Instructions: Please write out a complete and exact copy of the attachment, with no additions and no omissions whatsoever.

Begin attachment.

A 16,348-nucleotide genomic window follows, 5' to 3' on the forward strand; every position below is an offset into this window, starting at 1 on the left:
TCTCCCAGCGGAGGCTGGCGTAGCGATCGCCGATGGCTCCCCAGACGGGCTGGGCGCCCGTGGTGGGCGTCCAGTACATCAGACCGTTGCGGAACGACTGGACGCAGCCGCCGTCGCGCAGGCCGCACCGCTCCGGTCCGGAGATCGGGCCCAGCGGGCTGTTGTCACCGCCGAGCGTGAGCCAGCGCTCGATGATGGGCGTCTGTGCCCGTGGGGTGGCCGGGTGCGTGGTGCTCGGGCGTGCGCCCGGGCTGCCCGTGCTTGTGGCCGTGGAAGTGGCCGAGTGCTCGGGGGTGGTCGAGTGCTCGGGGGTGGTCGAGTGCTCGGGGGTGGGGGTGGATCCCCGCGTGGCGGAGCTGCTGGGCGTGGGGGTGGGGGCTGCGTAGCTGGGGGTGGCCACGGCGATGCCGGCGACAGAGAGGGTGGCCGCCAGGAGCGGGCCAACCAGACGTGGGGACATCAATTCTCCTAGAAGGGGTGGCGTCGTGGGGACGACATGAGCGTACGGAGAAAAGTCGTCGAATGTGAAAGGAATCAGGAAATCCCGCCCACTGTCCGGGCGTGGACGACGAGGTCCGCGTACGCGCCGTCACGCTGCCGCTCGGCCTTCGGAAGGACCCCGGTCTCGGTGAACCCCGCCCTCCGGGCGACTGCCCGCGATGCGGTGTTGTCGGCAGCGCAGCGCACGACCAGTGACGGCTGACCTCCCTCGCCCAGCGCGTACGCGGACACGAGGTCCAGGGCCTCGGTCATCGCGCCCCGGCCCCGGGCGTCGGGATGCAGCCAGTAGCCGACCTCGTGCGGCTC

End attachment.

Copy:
A 16,348-nucleotide genomic window follows, 5' to 3' on the forward strand; every position below is an offset into this window, starting at 1 on the left:
TCTCCCAGCGGAGGCTGGCGTAGCGATCGCCGATGGCTCCCCAGACGGGCTGGGCGCCCGTGGTGGGCGTCCAGTACATCAGACCGTTGCGGAACGACTGGACGCAGCCGCCGTCGCGCAGGCCGCACCGCTCCGGTCCGGAGATCGGGCCCAGCGGGCTGTTGTCACCGCCGAGCGTGAGCCAGCGCTCGATGATGGGCGTCTGTGCCCGTGGGGTGGCCGGGTGCGTGGTGCTCGGGCGTGCGCCCGGGCTGCCCGTGCTTGTGGCCGTGGAAGTGGCCGAGTGCTCGGGGGTGGTCGAGTGCTCGGGGGTGGTCGAGTGCTCGGGGGTGGGGGTGGATCCCCGCGTGGCGGAGCTGCTGGGCGTGGGGGTGGGGGCTGCGTAGCTGGGGGTGGCCACGGCGATGCCGGCGACAGAGAGGGTGGCCGCCAGGAGCGGGCCAACCAGACGTGGGGACATCAATTCTCCTAGAAGGGGTGGCGTCGTGGGGACGACATGAGCGTACGGAGAAAAGTCGTCGAATGTGAAAGGAATCAGGAAATCCCGCCCACTGTCCGGGCGTGGACGACGAGGTCCGCGTACGCGCCGTCACGCTGCCGCTCGGCCTTCGGAAGGACCCCGGTCTCGGTGAACCCCGCCCTCCGGGCGACTGCCCGCGATGCGGTGTTGTCGGCAGCGCAGCGCACGACCAGTGACGGCTGACCTCCCTCGCCCAGCGCGTACGCGGACACGAGGTCCAGGGCCTCGGTCATCGCGCCCCGGCCCCGGGCGTCGGGATGCAGCCAGTAGCCGACCTCGTGCGGCTC